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sea lily,stalked echinoderm of the class Crinoidea. Sea lilies are ancient, having reached their peak in the Middle Mississippian period; about 5,000 fossil species are known. About 80 modern species remain. Marine animals, like all echinoderms, they are largely restricted to fairly deep water, from about 35 to 1,000 fathoms (60–300 m). Small organisms and particles are trapped in mucus in the water-vascular (ambulacral) grooves located on the feathery, branching arms and are conveyed to the mouth. Unlike the free-swimming feather starsfeather star,
common name of a class of echinoderms that, as juveniles, are attached to the sea bottom by a stalk with rootlike branches; the mouth side faces upward. In the adult stage they break away from the stalk and move about freely.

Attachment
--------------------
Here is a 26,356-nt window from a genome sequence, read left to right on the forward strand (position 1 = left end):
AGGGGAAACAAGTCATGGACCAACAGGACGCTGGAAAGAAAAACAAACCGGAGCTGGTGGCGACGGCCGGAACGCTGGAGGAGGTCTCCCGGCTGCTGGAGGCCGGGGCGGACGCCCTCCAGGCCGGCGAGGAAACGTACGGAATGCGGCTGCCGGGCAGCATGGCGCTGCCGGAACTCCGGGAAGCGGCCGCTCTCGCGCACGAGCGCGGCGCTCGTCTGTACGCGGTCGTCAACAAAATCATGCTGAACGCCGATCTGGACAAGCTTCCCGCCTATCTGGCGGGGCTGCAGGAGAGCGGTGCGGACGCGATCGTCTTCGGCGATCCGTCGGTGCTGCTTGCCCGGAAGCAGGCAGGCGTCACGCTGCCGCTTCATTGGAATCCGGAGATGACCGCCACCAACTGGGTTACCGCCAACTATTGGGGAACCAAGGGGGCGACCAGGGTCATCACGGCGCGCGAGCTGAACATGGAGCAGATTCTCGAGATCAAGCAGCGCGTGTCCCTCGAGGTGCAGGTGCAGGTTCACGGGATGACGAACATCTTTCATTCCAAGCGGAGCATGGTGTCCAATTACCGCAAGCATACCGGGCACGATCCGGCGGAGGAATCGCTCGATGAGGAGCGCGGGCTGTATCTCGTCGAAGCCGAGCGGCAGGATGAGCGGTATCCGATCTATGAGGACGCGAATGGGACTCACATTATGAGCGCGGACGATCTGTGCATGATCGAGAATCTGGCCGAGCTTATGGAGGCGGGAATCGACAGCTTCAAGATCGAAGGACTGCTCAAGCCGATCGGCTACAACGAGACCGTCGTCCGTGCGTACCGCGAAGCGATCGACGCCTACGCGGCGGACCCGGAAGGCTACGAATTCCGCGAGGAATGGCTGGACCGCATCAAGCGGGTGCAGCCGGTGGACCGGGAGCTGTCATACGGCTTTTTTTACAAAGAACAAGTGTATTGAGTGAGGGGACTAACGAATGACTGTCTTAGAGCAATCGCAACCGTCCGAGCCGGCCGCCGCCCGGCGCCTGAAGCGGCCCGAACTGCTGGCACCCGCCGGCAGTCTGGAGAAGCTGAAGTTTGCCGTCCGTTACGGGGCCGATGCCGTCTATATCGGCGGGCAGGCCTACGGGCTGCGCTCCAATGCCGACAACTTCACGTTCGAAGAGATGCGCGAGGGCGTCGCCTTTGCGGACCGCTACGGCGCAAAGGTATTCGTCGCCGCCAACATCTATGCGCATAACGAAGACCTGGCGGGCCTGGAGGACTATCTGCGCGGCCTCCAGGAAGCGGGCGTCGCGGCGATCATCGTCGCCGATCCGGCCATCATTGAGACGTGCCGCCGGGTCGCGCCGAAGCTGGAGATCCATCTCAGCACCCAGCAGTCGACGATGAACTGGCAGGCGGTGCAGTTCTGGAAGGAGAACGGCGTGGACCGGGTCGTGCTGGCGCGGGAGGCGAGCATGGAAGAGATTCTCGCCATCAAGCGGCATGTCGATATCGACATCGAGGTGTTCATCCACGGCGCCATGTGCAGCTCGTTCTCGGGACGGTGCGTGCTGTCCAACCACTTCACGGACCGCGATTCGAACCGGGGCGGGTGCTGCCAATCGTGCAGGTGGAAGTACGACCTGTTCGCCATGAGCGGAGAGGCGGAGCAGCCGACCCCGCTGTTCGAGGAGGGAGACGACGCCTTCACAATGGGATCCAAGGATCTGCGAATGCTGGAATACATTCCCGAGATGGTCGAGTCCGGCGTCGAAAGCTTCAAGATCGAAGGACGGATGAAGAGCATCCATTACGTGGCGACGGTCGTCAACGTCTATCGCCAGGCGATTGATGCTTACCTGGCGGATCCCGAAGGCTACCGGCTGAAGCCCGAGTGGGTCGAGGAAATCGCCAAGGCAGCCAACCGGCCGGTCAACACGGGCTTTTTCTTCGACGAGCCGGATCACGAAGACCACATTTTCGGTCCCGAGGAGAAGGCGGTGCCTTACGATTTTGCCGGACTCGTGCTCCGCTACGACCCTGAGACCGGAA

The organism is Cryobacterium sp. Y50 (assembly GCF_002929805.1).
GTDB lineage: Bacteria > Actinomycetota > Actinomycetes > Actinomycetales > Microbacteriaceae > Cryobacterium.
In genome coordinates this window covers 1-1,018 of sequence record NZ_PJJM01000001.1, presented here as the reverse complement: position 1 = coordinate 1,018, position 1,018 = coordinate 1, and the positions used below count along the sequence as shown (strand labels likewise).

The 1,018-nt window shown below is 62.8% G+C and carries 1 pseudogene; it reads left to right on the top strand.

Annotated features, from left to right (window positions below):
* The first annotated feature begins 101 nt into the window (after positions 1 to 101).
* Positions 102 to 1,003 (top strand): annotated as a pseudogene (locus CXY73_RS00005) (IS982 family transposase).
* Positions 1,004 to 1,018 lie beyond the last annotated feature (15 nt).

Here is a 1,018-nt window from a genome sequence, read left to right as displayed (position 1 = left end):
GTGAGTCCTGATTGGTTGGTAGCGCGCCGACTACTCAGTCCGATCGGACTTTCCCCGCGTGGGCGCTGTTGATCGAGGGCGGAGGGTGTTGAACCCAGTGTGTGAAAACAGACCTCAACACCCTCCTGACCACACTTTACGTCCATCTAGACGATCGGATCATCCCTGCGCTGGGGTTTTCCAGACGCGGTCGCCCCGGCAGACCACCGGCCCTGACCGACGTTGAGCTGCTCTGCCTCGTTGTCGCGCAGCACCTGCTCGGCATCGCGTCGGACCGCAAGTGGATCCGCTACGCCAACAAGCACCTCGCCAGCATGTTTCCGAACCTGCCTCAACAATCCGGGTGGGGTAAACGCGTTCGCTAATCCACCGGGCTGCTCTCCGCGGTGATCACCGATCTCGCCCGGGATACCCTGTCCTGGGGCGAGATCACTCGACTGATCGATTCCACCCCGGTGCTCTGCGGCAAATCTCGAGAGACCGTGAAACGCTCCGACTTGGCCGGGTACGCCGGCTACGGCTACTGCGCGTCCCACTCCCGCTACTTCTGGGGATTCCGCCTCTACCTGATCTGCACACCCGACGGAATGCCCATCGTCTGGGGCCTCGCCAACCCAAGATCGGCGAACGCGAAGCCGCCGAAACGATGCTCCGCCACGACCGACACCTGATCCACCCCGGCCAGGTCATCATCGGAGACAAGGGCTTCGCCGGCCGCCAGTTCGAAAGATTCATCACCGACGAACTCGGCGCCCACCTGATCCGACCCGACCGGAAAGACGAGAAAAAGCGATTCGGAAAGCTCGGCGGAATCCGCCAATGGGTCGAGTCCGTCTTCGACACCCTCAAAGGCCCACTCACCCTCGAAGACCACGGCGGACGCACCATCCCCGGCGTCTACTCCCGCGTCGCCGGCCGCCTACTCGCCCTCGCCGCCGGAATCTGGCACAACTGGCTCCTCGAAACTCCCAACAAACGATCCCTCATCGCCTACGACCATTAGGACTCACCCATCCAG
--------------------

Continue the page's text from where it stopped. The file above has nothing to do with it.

..... Click the link for more information. to which they are related, sea lilies remain permanently attached to the ocean bottom. Two genera, Rhizocrinus and Cenocrinus, occur at moderate depths in the Atlantic and Caribbean. Sea lilies are classified in the phylum EchinodermataEchinodermata
[Gr.,=spiny skin], phylum of exclusively marine bottom-dwelling invertebrates having external skeletons of calcareous plates just beneath the skin. The plates may be solidly fused together, as in sea urchins, loosely articulated to facilitate movement, as in sea
..... Click the link for more information. , class Crinoidea.
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sea lily[′sē ‚lil·ē]
The common name for those crinoids in which the body is flower-shaped and is carried at the tip of an anchored stem.
McGraw-Hill Dictionary of Scientific & Technical Terms, 6E, Copyright © 2003 by The McGraw-Hill Companies, Inc.